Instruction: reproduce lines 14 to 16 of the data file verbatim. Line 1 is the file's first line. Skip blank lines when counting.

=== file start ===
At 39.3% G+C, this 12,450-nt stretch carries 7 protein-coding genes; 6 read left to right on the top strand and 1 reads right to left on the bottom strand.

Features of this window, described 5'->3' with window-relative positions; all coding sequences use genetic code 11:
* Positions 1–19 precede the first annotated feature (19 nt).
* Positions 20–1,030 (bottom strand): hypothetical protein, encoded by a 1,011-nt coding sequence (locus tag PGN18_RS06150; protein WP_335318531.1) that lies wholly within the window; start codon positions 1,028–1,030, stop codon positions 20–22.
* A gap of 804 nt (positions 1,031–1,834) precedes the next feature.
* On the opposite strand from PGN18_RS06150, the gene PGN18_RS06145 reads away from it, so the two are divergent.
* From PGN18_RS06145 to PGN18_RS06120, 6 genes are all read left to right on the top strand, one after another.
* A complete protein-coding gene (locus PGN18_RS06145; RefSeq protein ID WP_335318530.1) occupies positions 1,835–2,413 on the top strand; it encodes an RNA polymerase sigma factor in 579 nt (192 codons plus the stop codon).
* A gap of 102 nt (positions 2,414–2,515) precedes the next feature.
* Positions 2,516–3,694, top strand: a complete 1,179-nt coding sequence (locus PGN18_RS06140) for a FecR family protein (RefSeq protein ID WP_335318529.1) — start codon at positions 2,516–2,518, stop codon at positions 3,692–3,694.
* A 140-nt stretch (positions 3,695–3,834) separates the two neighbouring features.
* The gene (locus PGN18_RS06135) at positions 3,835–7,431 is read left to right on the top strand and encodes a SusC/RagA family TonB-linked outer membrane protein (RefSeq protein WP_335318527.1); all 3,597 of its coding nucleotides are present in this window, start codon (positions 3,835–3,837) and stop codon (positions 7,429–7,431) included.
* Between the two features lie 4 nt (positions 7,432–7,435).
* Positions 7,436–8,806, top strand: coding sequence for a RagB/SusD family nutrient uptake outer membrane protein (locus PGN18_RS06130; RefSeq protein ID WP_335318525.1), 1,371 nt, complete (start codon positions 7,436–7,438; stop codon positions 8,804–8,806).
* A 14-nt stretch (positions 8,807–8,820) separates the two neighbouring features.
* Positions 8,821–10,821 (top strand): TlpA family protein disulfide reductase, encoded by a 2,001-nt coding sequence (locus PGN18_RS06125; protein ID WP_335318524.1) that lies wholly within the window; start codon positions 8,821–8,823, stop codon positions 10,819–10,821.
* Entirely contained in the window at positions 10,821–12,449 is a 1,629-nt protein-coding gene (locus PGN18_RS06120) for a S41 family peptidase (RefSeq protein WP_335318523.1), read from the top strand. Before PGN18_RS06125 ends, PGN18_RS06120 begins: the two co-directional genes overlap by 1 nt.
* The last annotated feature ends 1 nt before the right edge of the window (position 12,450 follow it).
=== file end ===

* Positions 7,436–8,806, top strand: coding sequence for a RagB/SusD family nutrient uptake outer membrane protein (locus PGN18_RS06130; RefSeq protein ID WP_335318525.1), 1,371 nt, complete (start codon positions 7,436–7,438; stop codon positions 8,804–8,806).
* A 14-nt stretch (positions 8,807–8,820) separates the two neighbouring features.
* Positions 8,821–10,821 (top strand): TlpA family protein disulfide reductase, encoded by a 2,001-nt coding sequence (locus PGN18_RS06125; protein ID WP_335318524.1) that lies wholly within the window; start codon positions 8,821–8,823, stop codon positions 10,819–10,821.